There would be detailed analysis of the liquid and solid outputs of these pretreatments, comparing these results with the targeted aims of the pretreatment and downstream valorisation.

If subsequent enzymatic hydrolysis of the solid residue is the planned next step in the process then we can undertaken lab-scale enzymatic hydrolysis experiments on the residues from this DoE. We can also use the cellulose-derived sugars as a substrate for fermentation, combining the approaches if required (i.e. simultaneous saccharification and fermentation).

If there are also plans for downstream valorisation of the liquid fraction we can also assess the suitability of various hydrolysates from the DoE for such processes.

Following a review of the results from the DoE we can then work on scaling-up the process, in the first step to a 1-litre PARR vessel with motorised stirring, and later to higher TRL levels. The outputs of these pretreatments can also be tested for their downstream valorisations. Any deviations from the outputs at lower TRLs can be assessed and remedying approaches undertaken.

The commercial viability of pretreatment is particularly important and should be considered throughout the project. We usually recommend to our clients that we undertake interative techno-economic analyses (TEA) at various stages of the bioprocess development, so that the experimental and scale-up work are framed in a commercially-relevant context.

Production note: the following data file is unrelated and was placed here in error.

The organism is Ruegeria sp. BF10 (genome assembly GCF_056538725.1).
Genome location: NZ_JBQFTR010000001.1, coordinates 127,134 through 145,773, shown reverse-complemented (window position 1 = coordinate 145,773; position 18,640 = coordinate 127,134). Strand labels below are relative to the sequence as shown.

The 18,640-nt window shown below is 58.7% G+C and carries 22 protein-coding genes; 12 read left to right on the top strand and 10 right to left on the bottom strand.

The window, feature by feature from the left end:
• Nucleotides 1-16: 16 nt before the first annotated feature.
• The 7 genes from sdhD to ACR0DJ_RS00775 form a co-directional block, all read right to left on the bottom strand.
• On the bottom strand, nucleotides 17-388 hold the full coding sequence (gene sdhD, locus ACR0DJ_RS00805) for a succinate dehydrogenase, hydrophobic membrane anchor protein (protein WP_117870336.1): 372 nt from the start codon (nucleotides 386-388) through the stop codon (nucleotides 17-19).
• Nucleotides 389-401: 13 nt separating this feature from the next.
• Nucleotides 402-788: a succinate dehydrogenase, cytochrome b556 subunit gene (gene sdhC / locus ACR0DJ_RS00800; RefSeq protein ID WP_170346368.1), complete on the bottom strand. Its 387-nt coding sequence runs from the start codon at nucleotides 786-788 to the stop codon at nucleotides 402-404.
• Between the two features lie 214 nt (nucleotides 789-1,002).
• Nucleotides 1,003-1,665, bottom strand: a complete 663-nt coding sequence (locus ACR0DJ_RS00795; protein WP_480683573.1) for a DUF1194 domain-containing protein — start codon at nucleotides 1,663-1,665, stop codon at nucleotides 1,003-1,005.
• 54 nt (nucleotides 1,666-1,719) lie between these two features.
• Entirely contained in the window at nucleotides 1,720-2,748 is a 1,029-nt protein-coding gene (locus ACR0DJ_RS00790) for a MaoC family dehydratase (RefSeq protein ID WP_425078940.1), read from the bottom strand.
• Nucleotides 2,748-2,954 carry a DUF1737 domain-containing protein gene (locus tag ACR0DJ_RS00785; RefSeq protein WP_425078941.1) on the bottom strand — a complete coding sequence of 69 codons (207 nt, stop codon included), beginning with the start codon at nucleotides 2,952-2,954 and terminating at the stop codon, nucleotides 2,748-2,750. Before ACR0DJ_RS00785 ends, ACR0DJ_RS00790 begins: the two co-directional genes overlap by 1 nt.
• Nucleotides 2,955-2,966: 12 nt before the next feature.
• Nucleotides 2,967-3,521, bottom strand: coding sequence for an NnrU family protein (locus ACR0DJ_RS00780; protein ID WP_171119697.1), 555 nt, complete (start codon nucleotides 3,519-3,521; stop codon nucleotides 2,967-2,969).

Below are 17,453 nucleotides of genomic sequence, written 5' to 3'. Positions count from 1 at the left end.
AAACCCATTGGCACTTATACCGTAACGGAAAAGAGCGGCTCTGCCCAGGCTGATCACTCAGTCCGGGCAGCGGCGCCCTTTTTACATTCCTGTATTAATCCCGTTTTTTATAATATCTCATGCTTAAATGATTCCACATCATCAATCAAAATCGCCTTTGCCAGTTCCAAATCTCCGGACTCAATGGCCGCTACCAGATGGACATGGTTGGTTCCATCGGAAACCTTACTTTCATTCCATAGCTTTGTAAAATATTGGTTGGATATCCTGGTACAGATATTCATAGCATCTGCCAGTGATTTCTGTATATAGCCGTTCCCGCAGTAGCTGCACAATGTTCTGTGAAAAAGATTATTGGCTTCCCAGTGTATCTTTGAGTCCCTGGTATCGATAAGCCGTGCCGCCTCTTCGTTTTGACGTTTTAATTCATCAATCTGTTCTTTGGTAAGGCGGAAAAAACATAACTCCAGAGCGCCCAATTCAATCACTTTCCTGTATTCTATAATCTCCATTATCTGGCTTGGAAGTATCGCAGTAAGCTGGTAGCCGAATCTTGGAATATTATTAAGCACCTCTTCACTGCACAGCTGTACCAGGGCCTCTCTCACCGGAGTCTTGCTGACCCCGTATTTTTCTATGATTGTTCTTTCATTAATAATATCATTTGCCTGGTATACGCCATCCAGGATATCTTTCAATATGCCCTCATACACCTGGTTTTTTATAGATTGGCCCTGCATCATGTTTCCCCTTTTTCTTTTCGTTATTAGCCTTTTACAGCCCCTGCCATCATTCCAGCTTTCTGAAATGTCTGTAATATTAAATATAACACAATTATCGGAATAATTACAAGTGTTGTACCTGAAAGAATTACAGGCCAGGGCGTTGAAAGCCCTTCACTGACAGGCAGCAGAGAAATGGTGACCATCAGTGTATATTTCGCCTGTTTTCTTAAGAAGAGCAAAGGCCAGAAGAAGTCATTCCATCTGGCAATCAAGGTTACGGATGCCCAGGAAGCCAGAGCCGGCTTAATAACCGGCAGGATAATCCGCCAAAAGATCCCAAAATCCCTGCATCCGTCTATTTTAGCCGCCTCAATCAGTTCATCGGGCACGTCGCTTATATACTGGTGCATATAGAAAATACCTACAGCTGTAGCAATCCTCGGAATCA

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Other Types of Biomass Pretreament

Mechanical Pretreatment

Mechanical pretreatments of biomass usually focus on a reduction in the particle size of the feedstock, allowing for more surface-area availability in downstream processes.

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Steam Pretreatment

Steam pretreatment uses high-pressure steam at elevated temperatures. In steam-explosion pretreatment this is followed by rapid decompression which physically disrupts the biomass structure.

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Acid Pretreatment

This pretreatment involves treating the biomass with a dilute solution of a strong acid at elevated temperatures. A primary target is the hydrolysis of hemicellulose into monomeric sugars.

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Alkali Pretreatment

Alkali pretreatment uses chemicals (e.g. sodium hydroxide, potassium hydroxide, calcium hydroxide) to disrupt the complex structure of lignocellulosic biomass with lignin removal a primary target.

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Organosolv Pretreatment

Organosolv pretreatment fractionates biomass into its three major components (cellulose, hemicellulose, and lignin), with obtaining a lignin of a high-purity and quality being a particular target.

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Other Pretreatments

This page covers some other pretreatments: ionic liquids pretreatment, hydrogen-peroxide pretreatment, ultrasonic pretreatment, microwave pretreatment, fungal pretreatment, and bacterial pretreatment.

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Pretreatment Homepage

Click here to read more about the important factors to consider when designing a biomass pretreatment process and to read about how we undertake our pretreatment development projects with our clients.